|Interview with Stellan - May 9,
Artists and Evil
In Istvan Szabo's Movie "Taking Sides" which
opens today in the New York area , the Swedish actor Stellan Skarsgård plays Wilhelm
Furtwängler, the conductor who led the Berlin Philharmonic during the Third Reich.
"I wasn't familiar with Furtwängler when I was asked to be in the
film," Mr. Skarsgård recalled by phone from Ireland, where he is filming a new
version of "King Arthur" produced by Jerry Bruckheimer. "I had heard him,
but when I listen to classical music, I'm not so much into it that I really think of who's
conducting at the moment."
For Mr. Skarsgård, the crux of "Taking Sides" was not the music
(though plenty is heard in the film), but the moral issues that face an artist in evil
times. "The script deals with the matters he always deals with," Mr. Skarsgård
said, referring to past films by Mr. Szabo, including "Mephisto"(1981) and
"Colonel Redl" (1985). "The moral complications of living in a society you
don't approve of."
The film, set in the immediate aftermath of the war, depicts a confrontation between
Harvey Keitel, as an American officer charged with bringing the Nazis' cultural
collaborators to justice, and Mr. Skarsgård, whose reserved portrayal of Furtwängler
avoids passing overt judgment on his guilt or innocence.
"My research was mainly on the period," said Mr. Skarsgård, citing Gitta
Sereny's book "Albert Speer: His Battle With Truth" as a particularly valuable
resource. "We have to remember that Nazism, when it came, was a youthful and popular
movement. There was a little fine print about the Jews, but at that point, nobody cared.
And people all over the world were hailing the Nazis, at least up until the war started.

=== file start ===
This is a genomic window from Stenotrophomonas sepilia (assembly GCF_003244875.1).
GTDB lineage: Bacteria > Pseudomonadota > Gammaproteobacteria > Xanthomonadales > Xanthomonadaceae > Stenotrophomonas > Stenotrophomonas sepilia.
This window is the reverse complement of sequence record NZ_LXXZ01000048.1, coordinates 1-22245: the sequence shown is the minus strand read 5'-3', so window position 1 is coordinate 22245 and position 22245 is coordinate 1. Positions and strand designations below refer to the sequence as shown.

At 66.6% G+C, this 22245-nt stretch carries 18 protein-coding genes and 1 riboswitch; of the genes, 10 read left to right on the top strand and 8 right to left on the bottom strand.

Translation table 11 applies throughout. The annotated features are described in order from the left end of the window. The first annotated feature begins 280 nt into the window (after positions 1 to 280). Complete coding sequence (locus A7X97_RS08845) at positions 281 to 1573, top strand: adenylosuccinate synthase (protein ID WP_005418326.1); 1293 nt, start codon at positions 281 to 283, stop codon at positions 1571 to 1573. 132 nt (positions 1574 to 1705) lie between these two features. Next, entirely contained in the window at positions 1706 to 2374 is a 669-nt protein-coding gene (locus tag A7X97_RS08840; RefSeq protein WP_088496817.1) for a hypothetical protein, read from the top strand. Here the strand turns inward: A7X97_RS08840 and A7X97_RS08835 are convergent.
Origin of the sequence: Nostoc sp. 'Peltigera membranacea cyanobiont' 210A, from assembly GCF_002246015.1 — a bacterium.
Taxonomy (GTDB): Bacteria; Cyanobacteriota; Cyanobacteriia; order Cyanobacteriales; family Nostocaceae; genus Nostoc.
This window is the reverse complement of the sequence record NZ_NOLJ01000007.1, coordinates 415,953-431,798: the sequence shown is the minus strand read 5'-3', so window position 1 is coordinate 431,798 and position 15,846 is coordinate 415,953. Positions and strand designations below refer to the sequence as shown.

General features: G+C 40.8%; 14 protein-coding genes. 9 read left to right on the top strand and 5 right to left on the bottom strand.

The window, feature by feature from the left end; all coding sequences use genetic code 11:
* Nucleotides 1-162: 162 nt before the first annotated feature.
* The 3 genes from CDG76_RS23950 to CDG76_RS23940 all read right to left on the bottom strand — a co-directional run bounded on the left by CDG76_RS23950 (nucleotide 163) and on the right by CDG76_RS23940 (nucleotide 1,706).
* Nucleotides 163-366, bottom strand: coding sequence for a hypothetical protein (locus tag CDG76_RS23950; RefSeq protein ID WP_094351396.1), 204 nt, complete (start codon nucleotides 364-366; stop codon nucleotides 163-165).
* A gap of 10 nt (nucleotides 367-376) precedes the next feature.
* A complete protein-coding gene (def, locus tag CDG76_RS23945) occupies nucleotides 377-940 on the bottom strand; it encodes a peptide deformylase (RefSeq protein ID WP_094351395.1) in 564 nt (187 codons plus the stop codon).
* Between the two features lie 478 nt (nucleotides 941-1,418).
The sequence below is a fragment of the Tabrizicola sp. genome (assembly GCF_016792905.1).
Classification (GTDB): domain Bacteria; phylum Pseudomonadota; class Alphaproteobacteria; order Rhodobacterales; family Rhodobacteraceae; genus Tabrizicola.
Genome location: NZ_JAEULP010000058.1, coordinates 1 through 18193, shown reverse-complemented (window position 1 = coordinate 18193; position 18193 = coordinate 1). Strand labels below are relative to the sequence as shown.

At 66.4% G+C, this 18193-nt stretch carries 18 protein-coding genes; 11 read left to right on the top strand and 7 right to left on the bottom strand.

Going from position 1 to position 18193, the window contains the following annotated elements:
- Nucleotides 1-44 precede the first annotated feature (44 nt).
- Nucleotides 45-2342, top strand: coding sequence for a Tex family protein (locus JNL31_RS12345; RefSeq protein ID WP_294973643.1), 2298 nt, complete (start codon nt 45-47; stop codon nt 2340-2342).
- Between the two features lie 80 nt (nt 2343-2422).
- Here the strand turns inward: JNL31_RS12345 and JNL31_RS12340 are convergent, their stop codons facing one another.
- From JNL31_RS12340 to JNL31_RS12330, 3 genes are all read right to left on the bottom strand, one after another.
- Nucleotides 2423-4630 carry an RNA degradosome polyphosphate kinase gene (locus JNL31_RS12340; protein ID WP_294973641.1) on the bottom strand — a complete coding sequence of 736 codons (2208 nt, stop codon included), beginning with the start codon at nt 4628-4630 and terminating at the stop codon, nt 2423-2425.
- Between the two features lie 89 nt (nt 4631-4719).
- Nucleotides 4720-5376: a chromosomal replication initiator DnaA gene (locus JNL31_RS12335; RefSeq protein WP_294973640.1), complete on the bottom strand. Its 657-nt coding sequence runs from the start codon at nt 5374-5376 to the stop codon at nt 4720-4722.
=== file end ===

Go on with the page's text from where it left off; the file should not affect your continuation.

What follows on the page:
So it was very easy to be seduced by it."
"But I don't think Furtwängler was seduced," Mr. Skarsgård theorized. "I
think he made the mistake of trying to stay above politics, which I think you can't
In the film, Furtwängler's position boils down to a single, romantic idea: that if art
can transform people's souls, it was his duty to stay in Germany and try to transform his
fellow Germans. Does Mr. Skarsgård believe art has that power?
"No, I don't think so," Mr.Skarsgård said. "But what art can do for the
viewer of a film, the spectator of a play or the reader of a book is give this person the
possibility of seeing reality with someone else's eyes.
"And of course it can put questions into your head. When I saw "Mephisto",
I was in shock."
"I couldn't swear to what I would have done if I had been in Gustav Grundgens's shoes
at that time, and that scared me," added Mr. Skarsgård, referring to the German
actor upon whom "Mephisto" was based. "I've been carrying that around since
then, and it made me aware of my own weightlessness, and how easy it is to get into a
situation where compromise turns into sellout."
Mr. Skarsgård said he came away from "Taking Sides" with only one definite
conclusion: "You cannot be apolitical, as Furtwängler tried to be. Because that
means you are supporting the most powerful at the moment. If you're a member of society,
you have responsibility for that society. You have it as an artist; you have it as a